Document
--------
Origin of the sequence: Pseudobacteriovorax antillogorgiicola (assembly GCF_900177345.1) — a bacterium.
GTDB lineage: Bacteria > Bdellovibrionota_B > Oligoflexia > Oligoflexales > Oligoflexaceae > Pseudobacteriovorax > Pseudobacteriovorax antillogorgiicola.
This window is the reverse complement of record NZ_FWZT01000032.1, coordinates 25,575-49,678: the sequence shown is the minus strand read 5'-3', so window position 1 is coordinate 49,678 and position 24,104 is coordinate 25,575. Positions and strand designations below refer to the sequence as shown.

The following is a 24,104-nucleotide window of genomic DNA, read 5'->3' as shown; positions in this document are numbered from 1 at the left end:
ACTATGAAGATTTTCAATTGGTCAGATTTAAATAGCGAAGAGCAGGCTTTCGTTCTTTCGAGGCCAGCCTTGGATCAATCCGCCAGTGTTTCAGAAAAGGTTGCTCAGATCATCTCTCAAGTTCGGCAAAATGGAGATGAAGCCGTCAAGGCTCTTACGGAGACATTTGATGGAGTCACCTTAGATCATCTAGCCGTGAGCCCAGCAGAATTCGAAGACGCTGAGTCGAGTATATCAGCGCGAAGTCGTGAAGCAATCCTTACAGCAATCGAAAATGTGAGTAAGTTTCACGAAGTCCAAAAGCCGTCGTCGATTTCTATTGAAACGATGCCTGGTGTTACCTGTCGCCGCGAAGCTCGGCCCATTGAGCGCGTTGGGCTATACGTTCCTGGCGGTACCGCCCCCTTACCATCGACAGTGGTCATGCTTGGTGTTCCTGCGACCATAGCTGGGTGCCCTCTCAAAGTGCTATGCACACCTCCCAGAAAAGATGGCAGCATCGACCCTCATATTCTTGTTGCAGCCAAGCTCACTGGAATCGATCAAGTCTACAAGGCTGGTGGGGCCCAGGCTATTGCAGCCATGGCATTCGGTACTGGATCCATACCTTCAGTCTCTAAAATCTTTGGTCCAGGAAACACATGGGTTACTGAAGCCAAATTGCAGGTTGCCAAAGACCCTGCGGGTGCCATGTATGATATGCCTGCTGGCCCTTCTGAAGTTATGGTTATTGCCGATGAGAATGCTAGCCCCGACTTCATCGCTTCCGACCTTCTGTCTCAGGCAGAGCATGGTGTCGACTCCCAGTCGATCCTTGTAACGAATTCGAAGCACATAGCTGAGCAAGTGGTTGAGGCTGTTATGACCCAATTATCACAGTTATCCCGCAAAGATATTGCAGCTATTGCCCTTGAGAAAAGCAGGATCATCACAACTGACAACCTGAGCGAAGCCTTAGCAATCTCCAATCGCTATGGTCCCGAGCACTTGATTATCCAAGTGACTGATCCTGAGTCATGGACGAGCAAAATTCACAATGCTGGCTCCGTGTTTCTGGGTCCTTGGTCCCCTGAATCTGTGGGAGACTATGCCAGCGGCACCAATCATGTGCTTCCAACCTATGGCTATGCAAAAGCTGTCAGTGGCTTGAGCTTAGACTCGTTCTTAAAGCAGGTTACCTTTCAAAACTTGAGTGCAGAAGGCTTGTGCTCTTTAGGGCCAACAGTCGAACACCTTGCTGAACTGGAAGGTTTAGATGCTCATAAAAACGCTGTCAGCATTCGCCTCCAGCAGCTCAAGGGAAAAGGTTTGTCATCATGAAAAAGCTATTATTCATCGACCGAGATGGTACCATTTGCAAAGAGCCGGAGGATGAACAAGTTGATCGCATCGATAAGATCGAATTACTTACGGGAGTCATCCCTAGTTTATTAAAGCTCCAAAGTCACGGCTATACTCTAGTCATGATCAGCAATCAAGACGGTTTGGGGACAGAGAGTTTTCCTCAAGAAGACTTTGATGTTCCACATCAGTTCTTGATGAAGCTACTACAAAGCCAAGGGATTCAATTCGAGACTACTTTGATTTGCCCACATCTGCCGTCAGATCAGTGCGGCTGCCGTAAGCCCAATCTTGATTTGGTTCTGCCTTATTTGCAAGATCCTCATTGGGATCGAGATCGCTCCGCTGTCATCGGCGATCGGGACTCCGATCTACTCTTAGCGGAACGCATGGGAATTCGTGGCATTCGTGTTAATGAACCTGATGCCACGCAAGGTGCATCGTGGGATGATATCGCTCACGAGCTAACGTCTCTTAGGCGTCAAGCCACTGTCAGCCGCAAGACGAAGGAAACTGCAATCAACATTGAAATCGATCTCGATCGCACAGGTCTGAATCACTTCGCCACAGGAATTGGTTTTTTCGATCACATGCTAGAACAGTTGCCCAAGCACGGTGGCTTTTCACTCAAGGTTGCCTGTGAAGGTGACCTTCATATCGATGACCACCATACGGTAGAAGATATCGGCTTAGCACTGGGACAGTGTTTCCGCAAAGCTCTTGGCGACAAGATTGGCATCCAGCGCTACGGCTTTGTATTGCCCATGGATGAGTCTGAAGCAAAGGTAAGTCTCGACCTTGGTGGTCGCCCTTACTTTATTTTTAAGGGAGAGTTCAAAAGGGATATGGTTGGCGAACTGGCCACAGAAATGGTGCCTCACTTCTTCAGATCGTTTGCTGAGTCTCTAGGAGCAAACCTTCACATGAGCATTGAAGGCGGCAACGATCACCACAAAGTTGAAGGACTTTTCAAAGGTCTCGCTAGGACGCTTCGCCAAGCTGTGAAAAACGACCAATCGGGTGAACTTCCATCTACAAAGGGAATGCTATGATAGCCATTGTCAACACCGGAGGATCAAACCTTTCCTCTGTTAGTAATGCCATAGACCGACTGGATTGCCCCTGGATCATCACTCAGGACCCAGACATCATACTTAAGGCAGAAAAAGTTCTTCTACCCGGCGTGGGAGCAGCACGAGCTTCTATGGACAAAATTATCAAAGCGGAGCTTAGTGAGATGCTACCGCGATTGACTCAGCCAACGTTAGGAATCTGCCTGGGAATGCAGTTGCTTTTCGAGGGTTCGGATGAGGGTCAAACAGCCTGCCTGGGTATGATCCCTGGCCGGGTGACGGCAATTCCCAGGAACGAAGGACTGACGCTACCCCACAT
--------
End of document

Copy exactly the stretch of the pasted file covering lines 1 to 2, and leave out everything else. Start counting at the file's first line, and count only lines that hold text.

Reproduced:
Origin of the sequence: Pseudobacteriovorax antillogorgiicola (assembly GCF_900177345.1) — a bacterium.
GTDB lineage: Bacteria > Bdellovibrionota_B > Oligoflexia > Oligoflexales > Oligoflexaceae > Pseudobacteriovorax > Pseudobacteriovorax antillogorgiicola.